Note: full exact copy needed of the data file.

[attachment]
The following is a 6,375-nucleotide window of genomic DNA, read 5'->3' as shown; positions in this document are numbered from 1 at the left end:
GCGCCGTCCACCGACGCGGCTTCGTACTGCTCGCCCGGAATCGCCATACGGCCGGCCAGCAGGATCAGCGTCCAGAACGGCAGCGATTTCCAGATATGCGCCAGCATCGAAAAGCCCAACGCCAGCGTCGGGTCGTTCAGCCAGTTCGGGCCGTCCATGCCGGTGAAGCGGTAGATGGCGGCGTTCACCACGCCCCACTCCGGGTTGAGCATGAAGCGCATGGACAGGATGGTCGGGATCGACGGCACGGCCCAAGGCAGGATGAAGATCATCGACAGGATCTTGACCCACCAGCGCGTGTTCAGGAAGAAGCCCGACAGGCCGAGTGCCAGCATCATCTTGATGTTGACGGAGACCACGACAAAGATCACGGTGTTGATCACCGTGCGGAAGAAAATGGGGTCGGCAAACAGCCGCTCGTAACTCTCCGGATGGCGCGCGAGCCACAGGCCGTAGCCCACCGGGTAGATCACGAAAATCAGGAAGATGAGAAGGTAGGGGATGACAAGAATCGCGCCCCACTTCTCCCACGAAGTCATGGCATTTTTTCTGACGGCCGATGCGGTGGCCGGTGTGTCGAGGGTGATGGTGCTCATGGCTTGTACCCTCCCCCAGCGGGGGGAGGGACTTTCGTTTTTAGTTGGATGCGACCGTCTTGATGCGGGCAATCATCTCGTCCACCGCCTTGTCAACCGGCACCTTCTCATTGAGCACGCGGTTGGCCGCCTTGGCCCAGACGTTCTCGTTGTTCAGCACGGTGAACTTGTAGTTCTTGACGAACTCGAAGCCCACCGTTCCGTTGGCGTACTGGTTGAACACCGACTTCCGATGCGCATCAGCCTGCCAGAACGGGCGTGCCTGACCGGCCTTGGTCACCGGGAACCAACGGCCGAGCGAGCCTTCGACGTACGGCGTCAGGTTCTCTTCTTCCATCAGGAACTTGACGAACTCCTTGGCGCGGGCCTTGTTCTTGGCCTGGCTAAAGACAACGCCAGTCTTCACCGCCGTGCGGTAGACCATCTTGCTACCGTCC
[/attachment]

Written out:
The following is a 6,375-nucleotide window of genomic DNA, read 5'->3' as shown; positions in this document are numbered from 1 at the left end:
GCGCCGTCCACCGACGCGGCTTCGTACTGCTCGCCCGGAATCGCCATACGGCCGGCCAGCAGGATCAGCGTCCAGAACGGCAGCGATTTCCAGATATGCGCCAGCATCGAAAAGCCCAACGCCAGCGTCGGGTCGTTCAGCCAGTTCGGGCCGTCCATGCCGGTGAAGCGGTAGATGGCGGCGTTCACCACGCCCCACTCCGGGTTGAGCATGAAGCGCATGGACAGGATGGTCGGGATCGACGGCACGGCCCAAGGCAGGATGAAGATCATCGACAGGATCTTGACCCACCAGCGCGTGTTCAGGAAGAAGCCCGACAGGCCGAGTGCCAGCATCATCTTGATGTTGACGGAGACCACGACAAAGATCACGGTGTTGATCACCGTGCGGAAGAAAATGGGGTCGGCAAACAGCCGCTCGTAACTCTCCGGATGGCGCGCGAGCCACAGGCCGTAGCCCACCGGGTAGATCACGAAAATCAGGAAGATGAGAAGGTAGGGGATGACAAGAATCGCGCCCCACTTCTCCCACGAAGTCATGGCATTTTTTCTGACGGCCGATGCGGTGGCCGGTGTGTCGAGGGTGATGGTGCTCATGGCTTGTACCCTCCCCCAGCGGGGGGAGGGACTTTCGTTTTTAGTTGGATGCGACCGTCTTGATGCGGGCAATCATCTCGTCCACCGCCTTGTCAACCGGCACCTTCTCATTGAGCACGCGGTTGGCCGCCTTGGCCCAGACGTTCTCGTTGTTCAGCACGGTGAACTTGTAGTTCTTGACGAACTCGAAGCCCACCGTTCCGTTGGCGTACTGGTTGAACACCGACTTCCGATGCGCATCAGCCTGCCAGAACGGGCGTGCCTGACCGGCCTTGGTCACCGGGAACCAACGGCCGAGCGAGCCTTCGACGTACGGCGTCAGGTTCTCTTCTTCCATCAGGAACTTGACGAACTCCTTGGCGCGGGCCTTGTTCTTGGCCTGGCTAAAGACAACGCCAGTCTTCACCGCCGTGCGGTAGACCATCTTGCTACCGTCC